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January 30, 2009

The Big Stimulus


Get rid of the empire

by Justin Raimondo

The talk is all of stimuli and other matters economic – how do we re-inflate the balloon of American prosperity? Reality has taken a hat-pin to it, and trillions have gone up in the smoke of foreclosed mortgages and credit-default swaps.

Panaceas are not lacking. Paul Krugman says it doesn't matter what we spend our money on, as long as we throw it away rapidly and without forethought. I have no doubt that soon we'll be hearing the ghost of Huey Long promising "Every man a king!" I fully expect the Townsend Plan to come back at some point, along, perhaps, with a revival of interest in pre-Leninist forms of Marxism.

Along these lines, President Obama and his party have come up with a "stimulus package," and I must pause to remark how important language is to these people. It's a "package," you see, just like a Christmas gift, only better, because they, the politicians, get to play Santa Claus and shower their constituents with presents. This legislative larceny is predicated on the oddly counterintuitive notion that we can and should spend our way out of poverty – that the sins of our profligacy can be forgiven if only we indulge in yet more ravenous forms of gluttony.

To ordinary Americans, this kind of Washington-think is wholly alien: it is Bizarro economics. After all, when normal human beings are in financial trouble they cut back on their spending, as they are doing now. The American polity, in its younger days, would naturally apply the same logic to government, but, in our dotage, we impart magical powers to the organs of the state, which can produce wealth out of thin air, with only the aid of a printing press. Oh, yes, we understand – albeit vaguely – that this is debt for future generations to pay. Yet we recall – even more vaguely – old bromides like "We owe it to ourselves," which are embedded in our collective memory like flies in amber, and we are reassured.

Putting aside Bizarro economics, for now, and my wholesale rejection of same, there is one way we can stimulate the economy with a mighty injection of cash into the hands of one and all. No, not another government subsidy, but the cutting of the single largest federal expenditure down to a manageable size: the U.S. military budget.

Larger than all the other "defense" budgets in the world combined, this unimaginable sum is not even known, for sure, but of one thing we can be certain: the hidden costs are much more than anyone suspects. Covert "black operations" are run on an off-the-books budget that we peons are not entitled to see.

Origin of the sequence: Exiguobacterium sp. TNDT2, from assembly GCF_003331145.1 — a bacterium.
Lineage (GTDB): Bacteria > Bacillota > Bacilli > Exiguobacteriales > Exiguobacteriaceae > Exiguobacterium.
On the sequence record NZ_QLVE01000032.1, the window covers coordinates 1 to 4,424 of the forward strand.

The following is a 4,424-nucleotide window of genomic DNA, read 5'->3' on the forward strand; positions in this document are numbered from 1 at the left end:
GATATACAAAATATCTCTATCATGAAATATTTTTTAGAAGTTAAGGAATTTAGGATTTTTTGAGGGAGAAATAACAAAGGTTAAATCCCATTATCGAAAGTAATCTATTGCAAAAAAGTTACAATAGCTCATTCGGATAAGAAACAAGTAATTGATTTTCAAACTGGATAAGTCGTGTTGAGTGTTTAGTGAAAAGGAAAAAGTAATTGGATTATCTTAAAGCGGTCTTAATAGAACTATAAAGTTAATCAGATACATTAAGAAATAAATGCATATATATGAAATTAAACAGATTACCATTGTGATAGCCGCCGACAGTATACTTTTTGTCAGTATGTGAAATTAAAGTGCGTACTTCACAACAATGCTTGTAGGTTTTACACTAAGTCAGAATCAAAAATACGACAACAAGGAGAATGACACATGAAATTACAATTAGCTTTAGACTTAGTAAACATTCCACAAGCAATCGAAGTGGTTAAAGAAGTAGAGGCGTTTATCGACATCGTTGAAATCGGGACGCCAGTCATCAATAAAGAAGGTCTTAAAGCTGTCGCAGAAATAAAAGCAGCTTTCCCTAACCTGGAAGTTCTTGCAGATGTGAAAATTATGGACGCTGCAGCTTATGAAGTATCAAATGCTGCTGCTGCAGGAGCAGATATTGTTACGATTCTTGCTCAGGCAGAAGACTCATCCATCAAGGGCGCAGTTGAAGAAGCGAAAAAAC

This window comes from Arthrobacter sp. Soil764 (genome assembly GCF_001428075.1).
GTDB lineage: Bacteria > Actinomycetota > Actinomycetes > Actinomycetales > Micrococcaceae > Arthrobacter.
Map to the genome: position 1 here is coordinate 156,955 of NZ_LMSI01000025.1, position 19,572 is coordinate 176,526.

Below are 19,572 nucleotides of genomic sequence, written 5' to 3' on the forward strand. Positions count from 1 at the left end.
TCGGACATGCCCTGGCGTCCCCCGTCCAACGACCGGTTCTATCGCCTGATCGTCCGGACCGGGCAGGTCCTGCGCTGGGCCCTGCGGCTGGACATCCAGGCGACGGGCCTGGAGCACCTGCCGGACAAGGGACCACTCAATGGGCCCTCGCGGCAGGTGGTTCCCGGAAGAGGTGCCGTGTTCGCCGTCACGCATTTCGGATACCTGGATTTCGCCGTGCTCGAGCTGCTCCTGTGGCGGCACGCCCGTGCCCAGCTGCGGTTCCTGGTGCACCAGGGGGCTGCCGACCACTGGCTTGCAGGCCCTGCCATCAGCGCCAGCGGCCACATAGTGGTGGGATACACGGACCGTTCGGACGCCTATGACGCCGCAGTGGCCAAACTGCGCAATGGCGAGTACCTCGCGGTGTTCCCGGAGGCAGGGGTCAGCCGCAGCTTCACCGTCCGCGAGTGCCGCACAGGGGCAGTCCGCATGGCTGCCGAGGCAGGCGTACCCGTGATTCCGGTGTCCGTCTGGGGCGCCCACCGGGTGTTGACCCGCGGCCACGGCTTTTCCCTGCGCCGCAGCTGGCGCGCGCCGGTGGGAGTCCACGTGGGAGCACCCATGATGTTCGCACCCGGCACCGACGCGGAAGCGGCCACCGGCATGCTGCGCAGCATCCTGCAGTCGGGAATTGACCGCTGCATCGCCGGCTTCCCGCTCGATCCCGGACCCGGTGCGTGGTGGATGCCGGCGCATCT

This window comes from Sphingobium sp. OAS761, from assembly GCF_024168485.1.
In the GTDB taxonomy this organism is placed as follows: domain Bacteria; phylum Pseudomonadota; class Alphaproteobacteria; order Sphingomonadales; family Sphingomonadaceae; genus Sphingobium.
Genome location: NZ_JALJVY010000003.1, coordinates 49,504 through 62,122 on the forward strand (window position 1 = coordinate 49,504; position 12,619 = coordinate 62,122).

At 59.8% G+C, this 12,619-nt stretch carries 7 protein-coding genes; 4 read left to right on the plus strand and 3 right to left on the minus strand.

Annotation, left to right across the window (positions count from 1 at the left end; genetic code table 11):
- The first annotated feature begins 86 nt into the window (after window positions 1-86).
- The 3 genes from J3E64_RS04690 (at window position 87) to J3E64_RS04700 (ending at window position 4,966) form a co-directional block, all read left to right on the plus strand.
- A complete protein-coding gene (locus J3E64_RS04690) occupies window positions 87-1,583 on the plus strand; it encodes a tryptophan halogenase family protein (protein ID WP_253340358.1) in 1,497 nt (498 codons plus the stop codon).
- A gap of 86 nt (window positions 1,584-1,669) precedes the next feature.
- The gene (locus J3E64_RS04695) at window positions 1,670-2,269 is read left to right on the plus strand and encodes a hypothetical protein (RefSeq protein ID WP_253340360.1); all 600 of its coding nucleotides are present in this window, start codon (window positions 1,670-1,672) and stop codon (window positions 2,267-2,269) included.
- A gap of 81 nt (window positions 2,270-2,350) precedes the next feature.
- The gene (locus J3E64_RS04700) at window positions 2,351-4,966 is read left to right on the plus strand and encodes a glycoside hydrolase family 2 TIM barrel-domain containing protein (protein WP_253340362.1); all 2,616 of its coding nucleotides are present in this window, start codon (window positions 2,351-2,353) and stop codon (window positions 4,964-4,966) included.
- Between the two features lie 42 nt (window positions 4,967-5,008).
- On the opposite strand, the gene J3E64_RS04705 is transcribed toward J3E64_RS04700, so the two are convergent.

Consuming nearly half of all government spending, the military budget maintains an overseas empire unrivaled in the history of the world. The U.S. operates a network of bases in dozens of countries, on every continent. The Pentagon is the biggest landowner on earth. This is not only tremendously expensive, but also completely unnecessary and even harmful to our national interests.

Why, for example, do we need bases in Germany, of all places? They are there on account of a war fought a generation ago, and they stayed because of a perceived threat from the Soviets that vanished into history along with Stalin's ghost.

The hidden costs of empire are not limited to the CIA's secret slush funds – a much greater proportion of this sum amounts to invisible yet all too real opportunity costs, lost avenues of investment that were, instead, diverted to the military-industrial complex. Militarism distorts not only the economy, but also the progress of science, which is channeled in directions that are wholly destructive, rather than productive. Yes, it's true that military applications have often spun off useful byproducts, but if the original aim and intent of scientific research were directly applied to productive and pacific civilian projects, it 's reasonable to expect the results would have been far more fruitful.

The reason for the huge outlay in military expenditures has nothing to do with America's national security: after all, we don't even inspect all the cargo coming into our ports. How concerned with real security are we, anyway? Not very. What matters, in this game, is the financial security of certain economic interests, as well as the ideological agendas of pressure groups within U.S. society.

The Pentagon establishment wants to start building a new generation of nuclear weapons, over some opposition in the Obama administration. That these weapons only add to the danger of global annihilation, and therefore reduce our security, is irrelevant: what matters is that a powerful political constituency exists for the pattern of our military spending, with a very organized and well-funded lobby to continually push for bigger, better, and progressively more expensive weaponry.